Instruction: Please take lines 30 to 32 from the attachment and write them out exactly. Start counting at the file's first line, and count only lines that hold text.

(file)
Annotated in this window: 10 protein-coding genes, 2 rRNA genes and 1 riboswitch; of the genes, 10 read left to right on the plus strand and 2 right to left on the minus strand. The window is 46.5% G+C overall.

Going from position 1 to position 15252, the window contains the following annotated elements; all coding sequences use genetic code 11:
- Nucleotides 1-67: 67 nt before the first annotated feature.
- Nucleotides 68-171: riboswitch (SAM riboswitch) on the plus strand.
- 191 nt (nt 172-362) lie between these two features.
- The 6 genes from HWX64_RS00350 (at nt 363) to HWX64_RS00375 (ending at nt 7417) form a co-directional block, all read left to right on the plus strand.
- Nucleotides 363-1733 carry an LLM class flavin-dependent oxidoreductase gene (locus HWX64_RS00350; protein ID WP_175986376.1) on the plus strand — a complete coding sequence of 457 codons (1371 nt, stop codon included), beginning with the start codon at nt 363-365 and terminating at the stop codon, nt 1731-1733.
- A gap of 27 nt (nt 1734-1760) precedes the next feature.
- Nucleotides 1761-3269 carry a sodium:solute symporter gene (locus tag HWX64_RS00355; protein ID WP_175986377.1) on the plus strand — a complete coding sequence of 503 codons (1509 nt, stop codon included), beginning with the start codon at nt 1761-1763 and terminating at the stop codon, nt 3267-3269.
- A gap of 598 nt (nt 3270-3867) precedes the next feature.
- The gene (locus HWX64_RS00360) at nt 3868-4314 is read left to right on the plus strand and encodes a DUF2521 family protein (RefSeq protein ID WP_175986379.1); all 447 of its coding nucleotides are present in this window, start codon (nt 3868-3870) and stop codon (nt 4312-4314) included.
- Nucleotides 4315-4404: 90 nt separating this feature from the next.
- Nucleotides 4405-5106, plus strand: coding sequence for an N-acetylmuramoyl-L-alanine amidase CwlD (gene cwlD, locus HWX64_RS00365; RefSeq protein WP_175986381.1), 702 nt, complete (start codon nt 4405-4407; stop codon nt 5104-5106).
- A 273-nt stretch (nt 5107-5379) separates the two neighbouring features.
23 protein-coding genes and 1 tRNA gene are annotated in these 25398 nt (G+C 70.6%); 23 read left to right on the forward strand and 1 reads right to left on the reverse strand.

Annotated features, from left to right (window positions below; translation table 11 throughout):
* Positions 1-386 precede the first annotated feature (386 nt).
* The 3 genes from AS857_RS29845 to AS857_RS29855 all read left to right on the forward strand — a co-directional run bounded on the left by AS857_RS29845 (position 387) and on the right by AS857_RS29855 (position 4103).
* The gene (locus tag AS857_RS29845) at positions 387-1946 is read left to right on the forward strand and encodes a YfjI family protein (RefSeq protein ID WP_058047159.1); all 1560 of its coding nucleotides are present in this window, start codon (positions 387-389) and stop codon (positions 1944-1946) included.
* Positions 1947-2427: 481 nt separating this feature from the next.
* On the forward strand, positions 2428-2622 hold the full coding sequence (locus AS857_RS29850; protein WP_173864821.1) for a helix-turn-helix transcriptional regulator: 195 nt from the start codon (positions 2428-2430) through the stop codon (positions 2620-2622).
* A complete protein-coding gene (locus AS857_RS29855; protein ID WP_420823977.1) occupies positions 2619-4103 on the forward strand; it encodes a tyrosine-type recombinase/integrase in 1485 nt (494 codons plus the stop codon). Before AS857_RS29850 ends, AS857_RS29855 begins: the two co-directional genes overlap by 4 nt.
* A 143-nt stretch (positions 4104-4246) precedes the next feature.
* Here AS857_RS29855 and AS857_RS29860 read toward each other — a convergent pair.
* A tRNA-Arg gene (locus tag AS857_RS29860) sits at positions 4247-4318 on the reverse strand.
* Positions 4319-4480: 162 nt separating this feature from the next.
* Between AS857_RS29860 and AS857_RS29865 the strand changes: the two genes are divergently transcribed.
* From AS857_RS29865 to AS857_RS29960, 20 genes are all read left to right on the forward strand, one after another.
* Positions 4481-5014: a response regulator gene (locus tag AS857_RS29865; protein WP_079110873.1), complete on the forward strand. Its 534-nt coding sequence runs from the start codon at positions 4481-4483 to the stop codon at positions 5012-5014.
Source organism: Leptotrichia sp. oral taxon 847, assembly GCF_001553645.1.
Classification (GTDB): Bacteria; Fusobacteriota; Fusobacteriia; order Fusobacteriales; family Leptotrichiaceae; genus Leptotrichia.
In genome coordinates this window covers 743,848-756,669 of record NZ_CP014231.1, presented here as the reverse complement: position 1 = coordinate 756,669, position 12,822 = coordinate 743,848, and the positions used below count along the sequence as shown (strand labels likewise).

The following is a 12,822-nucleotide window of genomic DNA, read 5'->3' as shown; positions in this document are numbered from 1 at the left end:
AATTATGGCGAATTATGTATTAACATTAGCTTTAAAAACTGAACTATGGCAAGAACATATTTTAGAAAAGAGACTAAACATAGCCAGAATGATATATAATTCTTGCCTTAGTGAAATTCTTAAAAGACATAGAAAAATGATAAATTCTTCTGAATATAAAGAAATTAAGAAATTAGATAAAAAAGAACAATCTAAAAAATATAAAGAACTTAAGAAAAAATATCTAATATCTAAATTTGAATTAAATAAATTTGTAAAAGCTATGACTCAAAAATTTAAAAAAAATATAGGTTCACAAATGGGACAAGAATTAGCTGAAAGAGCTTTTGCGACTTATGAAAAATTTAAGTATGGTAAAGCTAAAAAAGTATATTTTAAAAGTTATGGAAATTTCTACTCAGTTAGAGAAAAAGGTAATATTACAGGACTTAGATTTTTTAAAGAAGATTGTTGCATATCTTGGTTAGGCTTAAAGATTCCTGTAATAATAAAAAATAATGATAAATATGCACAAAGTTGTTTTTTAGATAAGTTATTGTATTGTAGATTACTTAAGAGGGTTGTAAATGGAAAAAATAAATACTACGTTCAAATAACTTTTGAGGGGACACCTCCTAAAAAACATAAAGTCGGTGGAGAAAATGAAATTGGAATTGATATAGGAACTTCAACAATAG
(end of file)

Source organism: Leptotrichia sp. oral taxon 847, assembly GCF_001553645.1.
Classification (GTDB): Bacteria; Fusobacteriota; Fusobacteriia; order Fusobacteriales; family Leptotrichiaceae; genus Leptotrichia.
In genome coordinates this window covers 743,848-756,669 of record NZ_CP014231.1, presented here as the reverse complement: position 1 = coordinate 756,669, position 12,822 = coordinate 743,848, and the positions used below count along the sequence as shown (strand labels likewise).